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Roujeinikova Lab research

CollaborationsStudent research projects | Publications

About Associate Professor Anna Roujeinikova

Anna Roujeinikova received her training in Natural Sciences (BSc, MSc) at the Moscow Institute of Physics and Technology and obtained her PhD in Structural Biology at the University of Sheffield (UK). She developed her research programme in the laboratories of the Institute for Cancer Studies (Sheffield, UK), Leicester University (UK) and Manchester University (UK). In 2006, she was awarded a Wellcome Trust Research Career Development Fellowship which supported her work on dissecting the molecular architecture and mode of action of bacterial molecular machines using structural biology techniques. In 2009, she took an academic position as an Associate Professor at Monash University and relocated from the UK to Australia to establish a new structural biology group. She held an ARC Research Fellowship between 2010 and 2014, and currently she works in the Faculty of Medicine, Nursing and Health Sciences as a research and teaching academic. Her group's research focus is the structural biology of bacterial virulence factors, with emphasis on the carcinogenic bacterium Helicobacter pylori.

Our research

Due to rising antibiotic resistance, there is a clear demand for new strategies to fight bacterial infections, strategies that involve new or unconventional targets for drug design. A key to success with this lies in strong basic knowledge of the molecular basis of bacterial virulence and survival.

Our research focuses on three areas:

  1. Motility by flagellar motor and its control by chemoreceptors:

    Motility and chemotaxis are well established virulence factors of pathogenic epsilon-proteobacteria, such as Helicobacter pylori and Campylobacter jejuni. We study the mechanism of force generation in H. pylori flagellar motor and the structure and function of the key motility and chemotaxis proteins of H. pylori and C. jejuni.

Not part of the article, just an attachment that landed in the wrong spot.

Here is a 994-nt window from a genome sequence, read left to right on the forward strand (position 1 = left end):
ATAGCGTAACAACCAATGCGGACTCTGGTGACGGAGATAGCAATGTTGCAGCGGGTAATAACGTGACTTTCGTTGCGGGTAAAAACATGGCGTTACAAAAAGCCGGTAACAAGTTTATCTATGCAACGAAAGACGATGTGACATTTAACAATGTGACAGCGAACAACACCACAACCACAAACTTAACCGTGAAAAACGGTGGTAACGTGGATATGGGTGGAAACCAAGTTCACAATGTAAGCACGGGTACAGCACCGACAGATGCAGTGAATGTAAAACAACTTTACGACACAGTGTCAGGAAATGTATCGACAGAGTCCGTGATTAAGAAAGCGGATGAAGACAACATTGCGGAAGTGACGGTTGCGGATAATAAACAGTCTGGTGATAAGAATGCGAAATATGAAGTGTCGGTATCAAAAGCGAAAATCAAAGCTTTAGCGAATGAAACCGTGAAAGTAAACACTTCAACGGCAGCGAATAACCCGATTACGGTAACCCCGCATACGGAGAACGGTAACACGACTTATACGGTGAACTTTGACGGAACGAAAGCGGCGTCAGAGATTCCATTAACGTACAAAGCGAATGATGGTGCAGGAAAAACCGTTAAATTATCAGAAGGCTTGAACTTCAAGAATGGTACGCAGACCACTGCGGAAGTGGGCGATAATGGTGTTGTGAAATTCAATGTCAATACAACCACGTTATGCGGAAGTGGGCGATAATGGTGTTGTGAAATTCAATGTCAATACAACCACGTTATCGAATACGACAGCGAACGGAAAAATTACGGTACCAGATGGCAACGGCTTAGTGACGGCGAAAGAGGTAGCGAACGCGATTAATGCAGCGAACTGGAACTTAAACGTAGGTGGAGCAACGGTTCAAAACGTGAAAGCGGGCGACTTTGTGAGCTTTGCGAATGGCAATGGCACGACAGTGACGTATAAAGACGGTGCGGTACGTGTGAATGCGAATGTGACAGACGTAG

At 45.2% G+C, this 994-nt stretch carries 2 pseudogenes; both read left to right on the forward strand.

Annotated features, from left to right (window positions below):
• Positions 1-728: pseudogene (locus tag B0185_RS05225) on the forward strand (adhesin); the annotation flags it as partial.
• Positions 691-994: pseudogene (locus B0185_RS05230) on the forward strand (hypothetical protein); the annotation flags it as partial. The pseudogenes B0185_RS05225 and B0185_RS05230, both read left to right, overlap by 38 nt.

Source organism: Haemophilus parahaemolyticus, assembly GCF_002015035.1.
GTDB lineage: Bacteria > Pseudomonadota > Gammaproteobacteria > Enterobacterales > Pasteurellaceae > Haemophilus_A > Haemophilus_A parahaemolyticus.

2. Structure and function of essential bacterial proteins that have not yet experienced selective pressure in the clinical setting:

    The H. pylori eradication rates achieved with the standard therapy have been declining and now fail in approximately 20%-30% of the patients, mainly due to antibiotic resistance. We investigate structure and function of the essential H. pylori proteins that have not yet experienced selective pressure in the clinical setting. The structural insights gained through this work can provide strategies for rational design of novel therapeutics.

  3. Interaction of secreted bacterial virulence factors with host cells.

Development of disease (including cancer and irritable bowel disease) in individuals infected with pathogenic epsilon-proteobacteria is facilitated by chronic inflammation caused by the action of the bacterial secreted proteins on the host cells. We investigate the structural basis of the recognition of such proteins by the host’s immune system.

Current projects

1. Architecture of high-torque bacterial flagellar motor specialised for locomotion in viscous liquids (in collaboration with Karen Ottemann (UCSC, USA) and Jun Liu (Yale, USA).